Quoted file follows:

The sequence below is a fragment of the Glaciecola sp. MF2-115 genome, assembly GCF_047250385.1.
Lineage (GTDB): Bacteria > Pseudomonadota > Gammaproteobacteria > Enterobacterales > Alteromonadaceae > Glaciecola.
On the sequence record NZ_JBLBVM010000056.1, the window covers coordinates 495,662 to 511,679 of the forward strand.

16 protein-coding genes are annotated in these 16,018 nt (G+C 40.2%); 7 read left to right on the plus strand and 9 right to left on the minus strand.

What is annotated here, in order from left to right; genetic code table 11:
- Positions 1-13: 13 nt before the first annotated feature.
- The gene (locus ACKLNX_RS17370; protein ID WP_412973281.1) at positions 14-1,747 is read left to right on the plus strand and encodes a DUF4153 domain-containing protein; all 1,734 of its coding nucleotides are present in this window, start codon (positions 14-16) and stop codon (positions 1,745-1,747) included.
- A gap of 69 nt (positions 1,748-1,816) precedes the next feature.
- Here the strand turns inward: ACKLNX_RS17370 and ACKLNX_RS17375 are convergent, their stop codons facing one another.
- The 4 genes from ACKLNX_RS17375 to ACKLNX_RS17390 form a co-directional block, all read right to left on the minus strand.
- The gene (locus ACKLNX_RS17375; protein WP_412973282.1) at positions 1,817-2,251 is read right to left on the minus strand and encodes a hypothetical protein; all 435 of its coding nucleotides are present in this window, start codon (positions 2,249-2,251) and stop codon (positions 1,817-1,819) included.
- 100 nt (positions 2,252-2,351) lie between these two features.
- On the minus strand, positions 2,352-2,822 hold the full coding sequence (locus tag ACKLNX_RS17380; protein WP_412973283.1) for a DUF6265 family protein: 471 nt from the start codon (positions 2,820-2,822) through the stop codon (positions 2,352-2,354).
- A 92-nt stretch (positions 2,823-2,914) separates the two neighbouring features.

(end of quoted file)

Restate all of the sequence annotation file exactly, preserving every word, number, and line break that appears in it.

The sequence below is a fragment of the Glaciecola sp. MF2-115 genome, assembly GCF_047250385.1.
Lineage (GTDB): Bacteria > Pseudomonadota > Gammaproteobacteria > Enterobacterales > Alteromonadaceae > Glaciecola.
On the sequence record NZ_JBLBVM010000056.1, the window covers coordinates 495,662 to 511,679 of the forward strand.

16 protein-coding genes are annotated in these 16,018 nt (G+C 40.2%); 7 read left to right on the plus strand and 9 right to left on the minus strand.

What is annotated here, in order from left to right; genetic code table 11:
- Positions 1-13: 13 nt before the first annotated feature.
- The gene (locus ACKLNX_RS17370; protein ID WP_412973281.1) at positions 14-1,747 is read left to right on the plus strand and encodes a DUF4153 domain-containing protein; all 1,734 of its coding nucleotides are present in this window, start codon (positions 14-16) and stop codon (positions 1,745-1,747) included.
- A gap of 69 nt (positions 1,748-1,816) precedes the next feature.
- Here the strand turns inward: ACKLNX_RS17370 and ACKLNX_RS17375 are convergent, their stop codons facing one another.
- The 4 genes from ACKLNX_RS17375 to ACKLNX_RS17390 form a co-directional block, all read right to left on the minus strand.
- The gene (locus ACKLNX_RS17375; protein WP_412973282.1) at positions 1,817-2,251 is read right to left on the minus strand and encodes a hypothetical protein; all 435 of its coding nucleotides are present in this window, start codon (positions 2,249-2,251) and stop codon (positions 1,817-1,819) included.
- 100 nt (positions 2,252-2,351) lie between these two features.
- On the minus strand, positions 2,352-2,822 hold the full coding sequence (locus tag ACKLNX_RS17380; protein WP_412973283.1) for a DUF6265 family protein: 471 nt from the start codon (positions 2,820-2,822) through the stop codon (positions 2,352-2,354).
- A 92-nt stretch (positions 2,823-2,914) separates the two neighbouring features.